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our history

(continued from Our History)

In 1992, an early participant in the Jung Working Group, Jungian analyst Jerome Bernstein, announces his plans to leave Washington, D.C. for New Mexico. Bernstein notes in the WSJP newsletter his pride in the cooperation built between the Society and the Jungian Analysts Association. Programs expand to include full-day workshops, dramatic performance, dance works, film series, and social occasions for fundraising. Two years later, in 1994, in an event co-sponsored with Jungian Analysts Association of the Greater Washington Metropolitan Area (JAAGWMA), Donald Kalsched, Jungian analyst, author, and educator presents on the topic:  “Trauma, Transference, and Transformation.  In 1995, Erminia Scarcella, M.D., working at Veterans Administration Hospital and Walter Reed Army Medical Center, assumes the responsibilities of program director and in 1999 begins her first term as president of the WSJP—a position, which she holds today.

In 1997, James Hollis, noted Jungian analyst and author, presents the C.G. Jung Memorial Lecture: “Psyche and Soul.” The library relocates from the residence of Marguerite and Julius Fogel to the home of Jungian analyst Irene Gad, M.D., and later it moves to the office of psychologist and Jungian analyst Julie Bondanza.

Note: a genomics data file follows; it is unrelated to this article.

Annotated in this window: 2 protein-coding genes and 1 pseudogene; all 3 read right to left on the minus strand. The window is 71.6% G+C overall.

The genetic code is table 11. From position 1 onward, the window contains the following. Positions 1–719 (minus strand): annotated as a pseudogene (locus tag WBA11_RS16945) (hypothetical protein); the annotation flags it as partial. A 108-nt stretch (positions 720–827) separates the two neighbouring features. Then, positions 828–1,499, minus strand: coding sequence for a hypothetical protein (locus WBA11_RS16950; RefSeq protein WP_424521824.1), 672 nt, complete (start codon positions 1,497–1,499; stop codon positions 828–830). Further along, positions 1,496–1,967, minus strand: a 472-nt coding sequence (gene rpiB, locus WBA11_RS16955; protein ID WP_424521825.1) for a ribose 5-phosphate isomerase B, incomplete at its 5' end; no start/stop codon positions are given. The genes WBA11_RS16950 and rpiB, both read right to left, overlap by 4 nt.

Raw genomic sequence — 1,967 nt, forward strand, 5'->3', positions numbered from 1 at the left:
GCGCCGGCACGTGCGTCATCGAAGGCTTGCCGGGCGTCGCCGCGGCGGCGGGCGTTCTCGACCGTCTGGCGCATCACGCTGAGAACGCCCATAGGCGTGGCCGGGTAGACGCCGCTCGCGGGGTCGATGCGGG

From 1995 to 1997, the WSJP resides in Cole Hall, Mount Vernon College, when the College affiliates with George Washington University.  In 1998, the WSJP relocates to the Palisades Community Church, in Northwest Washington, D.C., and centralizes its office, library, and program venues.


One does not become enlightened by imagining figures of light, but by making the darkness conscious.
- Carl Jung, “Alchemical Studies, Vol 13”



5200 Cathedral Ave., NW
Washington, DC 20016


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Our library is currently closed due to COVD-19. Please email to checkout a book. 

The Jung Society of Washington is a nonprofit educational institution. Although many of the Jung Society's programs involve analytical psychology and allied subjects, these offerings are intended, and should be viewed, as a source of information and education, and not as therapy. The Jung Society does not offer psychoanalytical or other mental health services.
Images of mandalas throughout this site were created by Carl Jung's patients between the years 1926 and 1945.
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